“These are just incredible numbers depicting incredible loss and pain,” Cuomo said.
The governor, whose national profile has risen as his virus briefings have become must-see TV, said again Saturday that he is not interested in running for president.
When a reporter said some Democrats would prefer Cuomo to former Vice President Joe Biden as their party's presidential nominee, Cuomo said, "That is on one hand flattering. On the other hand, it is irrelevant.”
“I have no political agenda. Period,” he said. "I’m not running for president. I’m not running for vice president. I’m not running anywhere. I’m not going to Washington. I’m staying right here.”
De Blasio ran for the 2020 Democratic nomination but dropped out early in the race.
School buildings in New York City, the U.S. epicenter of the pandemic, have been closed since March 16. All school buildings in the state have been closed since March 18 following a Cuomo executive order.
GOV. CUOMO BRIEFING NOTES FOR 4/10
•Gov. Cuomo says it appears curve is flattening.
•Says the number of intubations are down.
•Governor says state officials are working with surrounding city suburbs and believes that the situation is stabilized.
•783 lives lost yesterday. Deaths are stabilizing, but stabilizing at a 'horrific rate.' 8,627 total deaths.
•The governor says this is just the end of the beginning phase of these measures.
•Governor says this is no time for politics. Says he has worked very closely with President Trump and the government is being efficient on getting NY what it needs.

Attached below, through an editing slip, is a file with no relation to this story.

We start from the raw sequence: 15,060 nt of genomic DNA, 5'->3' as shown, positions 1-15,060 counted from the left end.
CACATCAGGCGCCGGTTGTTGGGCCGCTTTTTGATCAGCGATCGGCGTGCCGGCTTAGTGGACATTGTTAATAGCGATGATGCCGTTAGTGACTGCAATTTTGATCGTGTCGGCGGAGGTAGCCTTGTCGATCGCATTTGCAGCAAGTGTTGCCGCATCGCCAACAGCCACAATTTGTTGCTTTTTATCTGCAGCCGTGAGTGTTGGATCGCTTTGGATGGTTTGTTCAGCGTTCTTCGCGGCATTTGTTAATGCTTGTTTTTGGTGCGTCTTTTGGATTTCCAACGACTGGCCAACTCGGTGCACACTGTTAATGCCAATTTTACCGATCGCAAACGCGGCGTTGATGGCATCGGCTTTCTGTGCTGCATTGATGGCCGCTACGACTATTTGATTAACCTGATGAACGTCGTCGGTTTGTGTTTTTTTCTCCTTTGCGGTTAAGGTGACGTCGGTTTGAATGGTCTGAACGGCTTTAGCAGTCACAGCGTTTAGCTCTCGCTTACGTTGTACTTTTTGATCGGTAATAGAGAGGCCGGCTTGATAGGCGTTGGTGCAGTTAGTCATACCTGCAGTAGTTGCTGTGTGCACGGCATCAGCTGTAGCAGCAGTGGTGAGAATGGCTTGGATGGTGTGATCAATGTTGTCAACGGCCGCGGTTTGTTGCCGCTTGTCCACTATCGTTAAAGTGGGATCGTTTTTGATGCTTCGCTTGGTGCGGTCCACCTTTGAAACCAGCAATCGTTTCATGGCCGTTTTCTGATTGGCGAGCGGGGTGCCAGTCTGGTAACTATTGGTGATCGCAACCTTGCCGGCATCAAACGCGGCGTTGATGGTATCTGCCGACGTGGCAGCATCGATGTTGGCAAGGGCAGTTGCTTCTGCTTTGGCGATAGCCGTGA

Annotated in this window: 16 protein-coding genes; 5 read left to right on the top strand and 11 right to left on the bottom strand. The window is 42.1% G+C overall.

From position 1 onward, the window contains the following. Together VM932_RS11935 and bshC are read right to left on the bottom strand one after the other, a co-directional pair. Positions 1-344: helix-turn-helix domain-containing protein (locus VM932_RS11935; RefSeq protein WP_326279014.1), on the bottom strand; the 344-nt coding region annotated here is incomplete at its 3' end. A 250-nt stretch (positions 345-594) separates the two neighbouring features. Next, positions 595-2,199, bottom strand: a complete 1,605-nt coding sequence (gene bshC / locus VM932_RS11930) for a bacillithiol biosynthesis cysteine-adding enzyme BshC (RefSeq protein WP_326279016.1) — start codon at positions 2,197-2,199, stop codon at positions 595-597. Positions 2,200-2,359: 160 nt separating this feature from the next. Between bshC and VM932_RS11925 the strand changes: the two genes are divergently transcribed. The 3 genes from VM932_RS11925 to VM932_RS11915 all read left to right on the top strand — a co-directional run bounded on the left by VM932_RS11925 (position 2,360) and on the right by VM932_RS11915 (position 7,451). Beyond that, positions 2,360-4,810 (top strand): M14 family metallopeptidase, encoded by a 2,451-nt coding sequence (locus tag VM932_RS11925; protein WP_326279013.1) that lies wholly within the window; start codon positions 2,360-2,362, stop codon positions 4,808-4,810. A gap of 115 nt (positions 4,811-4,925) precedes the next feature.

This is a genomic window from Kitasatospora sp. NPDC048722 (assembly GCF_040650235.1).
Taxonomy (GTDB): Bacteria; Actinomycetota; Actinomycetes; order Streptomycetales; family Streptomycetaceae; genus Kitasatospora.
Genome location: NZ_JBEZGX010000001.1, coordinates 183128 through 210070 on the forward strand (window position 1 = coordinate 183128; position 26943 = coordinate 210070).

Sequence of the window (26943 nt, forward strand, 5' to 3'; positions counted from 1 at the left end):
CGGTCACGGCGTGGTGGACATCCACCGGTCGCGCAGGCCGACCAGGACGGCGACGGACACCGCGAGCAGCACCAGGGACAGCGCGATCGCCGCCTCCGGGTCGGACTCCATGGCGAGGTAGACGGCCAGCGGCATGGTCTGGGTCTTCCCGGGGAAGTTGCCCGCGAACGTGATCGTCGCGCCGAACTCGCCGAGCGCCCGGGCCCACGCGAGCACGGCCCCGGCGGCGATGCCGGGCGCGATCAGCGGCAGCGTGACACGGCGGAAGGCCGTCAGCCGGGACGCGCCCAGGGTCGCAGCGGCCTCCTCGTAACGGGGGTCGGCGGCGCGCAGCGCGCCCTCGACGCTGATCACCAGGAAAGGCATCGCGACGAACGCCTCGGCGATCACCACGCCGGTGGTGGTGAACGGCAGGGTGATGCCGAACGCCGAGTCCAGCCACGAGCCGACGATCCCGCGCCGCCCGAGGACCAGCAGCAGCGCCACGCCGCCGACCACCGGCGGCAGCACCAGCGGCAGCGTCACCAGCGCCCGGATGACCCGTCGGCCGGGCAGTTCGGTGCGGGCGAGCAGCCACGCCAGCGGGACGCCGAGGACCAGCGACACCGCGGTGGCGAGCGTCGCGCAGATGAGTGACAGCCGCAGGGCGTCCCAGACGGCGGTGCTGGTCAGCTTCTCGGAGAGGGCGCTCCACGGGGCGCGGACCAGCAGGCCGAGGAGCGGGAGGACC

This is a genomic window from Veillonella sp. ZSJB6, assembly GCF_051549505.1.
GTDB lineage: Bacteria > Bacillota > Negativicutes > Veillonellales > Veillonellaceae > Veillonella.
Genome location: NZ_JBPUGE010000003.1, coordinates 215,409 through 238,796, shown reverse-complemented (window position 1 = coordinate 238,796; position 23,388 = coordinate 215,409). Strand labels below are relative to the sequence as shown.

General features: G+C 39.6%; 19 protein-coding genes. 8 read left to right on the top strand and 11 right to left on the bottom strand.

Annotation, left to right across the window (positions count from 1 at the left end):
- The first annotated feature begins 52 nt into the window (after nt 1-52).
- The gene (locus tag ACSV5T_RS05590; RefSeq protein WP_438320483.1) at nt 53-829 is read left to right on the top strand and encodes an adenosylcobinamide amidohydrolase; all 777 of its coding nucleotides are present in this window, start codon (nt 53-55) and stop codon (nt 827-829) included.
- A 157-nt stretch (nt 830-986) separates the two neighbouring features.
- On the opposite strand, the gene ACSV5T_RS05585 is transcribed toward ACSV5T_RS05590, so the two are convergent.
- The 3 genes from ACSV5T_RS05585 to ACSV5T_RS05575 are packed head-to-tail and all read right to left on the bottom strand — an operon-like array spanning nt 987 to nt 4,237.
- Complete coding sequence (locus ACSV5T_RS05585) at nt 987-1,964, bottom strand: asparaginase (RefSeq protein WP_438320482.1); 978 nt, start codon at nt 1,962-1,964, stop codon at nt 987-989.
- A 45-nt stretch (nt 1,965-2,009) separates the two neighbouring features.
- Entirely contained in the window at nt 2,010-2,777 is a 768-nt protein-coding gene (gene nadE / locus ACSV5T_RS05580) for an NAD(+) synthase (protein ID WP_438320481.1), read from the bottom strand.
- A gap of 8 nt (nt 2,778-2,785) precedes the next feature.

•Gov. Cuomo says there are no political conspiracies on the timeline for businesses reopening. He says everything is based on data.
•Governor highlights different data from different models and emphasises that people's actions will ultimately determine what happens to the curve.
•"It's too soon for Monday quarterbacking. The game isn't even over yet," says Gov. Cuomo. Says we are in completely uncharted waters when it comes to a timeline for reopening businesses. "This game isn't over."
•Governor calls for more testing in a faster manner.
•Gov. Cuomo says more federal stimulus would be ideal, and it should be less 'pork barrel' than what has been passed. Asks federal government to repeal SALT. Calls SALT 'offensive.'
•Governor warns against 'troubling signs' that reopening too soon could lead to a second wave of infections. Says the state is putting together a team to examine the 'reopening experience' and potential of a second wave of infections. "Let's understand."
•"Our actions will literally determine life and death."
•"There has been no decision." Gov. Cuomo says city school closures are de Blasio's opinion, says further coordination needed on possible. city and statewide school closures.
•Gov. Cuomo says it is his legal authority to close schools in New York City.
•Governor says decision on schools will not come in the next few days and will be coordinated on a metropolitan. level, state level, business level and with New Jersey and Connecticut.